NBA athletes postpone playoffs to protest police violence

Reporter: Morgan Rynor Writer: Joey Pellegrino
Published: Updated:
Referees huddle on an empty court at game time of a scheduled game between the Milwaukee Bucks and the Orlando Magic for Game 5 of an NBA basketball first-round playoff series, Wednesday, Aug. 26, 2020, in Lake Buena Vista, Fla. Credit: Kevin C. Cox/Pool Photo via AP

The NBA playoff games are postponed, but players have agreed to not cancel the season.

NBA players walked off the court Wednesday night to protest the police shooting of Jacob Blake. Former President Barack Obama took to Twitter to support their stand for human rights.

Lebron James also tweeted: “And ya’ll wonder why we say what we say about the police.”

Dave Thomas, a former cop and now forensics professor at Florida Gulf Coast University, appreciates how the NBA’s superstars are using their power to get attention, shining a light on the police killings of Black men and women.

“One thing I will say about Lebron James and that group is they keep this in the public’s face,” Thomas said. “If somehow they become the conscience of this country and force change and force people to sit and listen, then I’m all for it, because this is long overdue.”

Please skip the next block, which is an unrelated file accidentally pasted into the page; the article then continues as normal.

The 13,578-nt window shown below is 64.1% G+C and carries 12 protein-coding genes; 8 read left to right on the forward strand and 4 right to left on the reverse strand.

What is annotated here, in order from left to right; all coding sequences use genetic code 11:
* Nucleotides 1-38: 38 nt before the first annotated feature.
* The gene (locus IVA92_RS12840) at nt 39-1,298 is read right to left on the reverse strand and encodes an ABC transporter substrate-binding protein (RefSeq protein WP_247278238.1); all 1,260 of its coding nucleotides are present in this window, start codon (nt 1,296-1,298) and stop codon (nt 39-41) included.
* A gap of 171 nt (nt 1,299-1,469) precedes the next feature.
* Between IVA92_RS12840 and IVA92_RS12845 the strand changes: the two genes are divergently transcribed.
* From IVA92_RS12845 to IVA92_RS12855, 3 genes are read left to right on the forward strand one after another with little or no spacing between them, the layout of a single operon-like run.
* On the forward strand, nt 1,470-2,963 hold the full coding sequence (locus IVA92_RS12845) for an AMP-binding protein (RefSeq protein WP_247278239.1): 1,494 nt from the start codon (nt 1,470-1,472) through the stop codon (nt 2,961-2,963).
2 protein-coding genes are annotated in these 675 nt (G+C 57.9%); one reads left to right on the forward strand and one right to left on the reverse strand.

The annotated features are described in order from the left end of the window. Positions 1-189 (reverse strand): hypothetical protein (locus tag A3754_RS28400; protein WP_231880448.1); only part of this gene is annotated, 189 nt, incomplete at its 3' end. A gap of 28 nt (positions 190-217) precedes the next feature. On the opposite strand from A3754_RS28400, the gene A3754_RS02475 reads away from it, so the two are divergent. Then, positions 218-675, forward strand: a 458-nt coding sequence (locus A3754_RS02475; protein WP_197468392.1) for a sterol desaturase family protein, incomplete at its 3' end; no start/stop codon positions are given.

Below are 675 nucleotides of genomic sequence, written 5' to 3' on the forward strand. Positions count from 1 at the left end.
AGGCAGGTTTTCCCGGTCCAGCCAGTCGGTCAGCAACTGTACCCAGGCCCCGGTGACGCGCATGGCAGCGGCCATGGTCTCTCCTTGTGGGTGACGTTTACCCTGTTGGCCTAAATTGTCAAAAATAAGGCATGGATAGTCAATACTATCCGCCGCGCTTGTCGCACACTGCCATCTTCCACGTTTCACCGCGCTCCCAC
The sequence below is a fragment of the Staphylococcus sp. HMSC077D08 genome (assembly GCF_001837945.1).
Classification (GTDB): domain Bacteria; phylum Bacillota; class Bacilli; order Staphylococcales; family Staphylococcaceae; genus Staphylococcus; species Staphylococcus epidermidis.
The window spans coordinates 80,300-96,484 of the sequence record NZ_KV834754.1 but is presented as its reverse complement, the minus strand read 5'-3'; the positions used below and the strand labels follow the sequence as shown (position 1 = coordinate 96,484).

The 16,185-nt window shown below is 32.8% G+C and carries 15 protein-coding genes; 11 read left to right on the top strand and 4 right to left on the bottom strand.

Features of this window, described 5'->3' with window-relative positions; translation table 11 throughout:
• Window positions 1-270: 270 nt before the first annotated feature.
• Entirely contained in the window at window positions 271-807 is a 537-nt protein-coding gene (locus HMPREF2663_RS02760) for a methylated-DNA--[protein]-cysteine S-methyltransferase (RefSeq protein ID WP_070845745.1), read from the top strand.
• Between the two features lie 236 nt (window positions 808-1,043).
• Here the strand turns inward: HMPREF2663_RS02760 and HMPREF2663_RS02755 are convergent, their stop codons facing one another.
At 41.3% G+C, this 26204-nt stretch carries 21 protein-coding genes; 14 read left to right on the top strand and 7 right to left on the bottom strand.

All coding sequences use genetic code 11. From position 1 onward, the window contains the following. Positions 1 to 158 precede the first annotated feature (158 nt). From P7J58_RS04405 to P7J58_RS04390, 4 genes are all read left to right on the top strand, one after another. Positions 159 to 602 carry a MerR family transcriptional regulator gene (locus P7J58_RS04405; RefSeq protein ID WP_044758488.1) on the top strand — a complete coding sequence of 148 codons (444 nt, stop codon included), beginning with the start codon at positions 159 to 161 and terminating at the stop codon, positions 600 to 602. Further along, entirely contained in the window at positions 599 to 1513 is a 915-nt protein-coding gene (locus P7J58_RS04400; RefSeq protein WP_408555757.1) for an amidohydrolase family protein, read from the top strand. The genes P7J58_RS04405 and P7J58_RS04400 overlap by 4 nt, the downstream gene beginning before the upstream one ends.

Thomas especially appreciated the passion of Doc Rivers, former Orlando Magic and current L.A. Clippers coach and son of a police officer.

“All you do is keep hearing about fear,” Rivers said. “It’s amazing why we keep loving this country and this country does not love us back.”

“For a long time, we didn’t do anything,” Thomas said. “There were no marches, there were no protests, there was nothing, and so now all of a sudden people have had enough and they are starting to push back, and so the question now becomes: Does my country really love me? Do they love me enough to make changes?”

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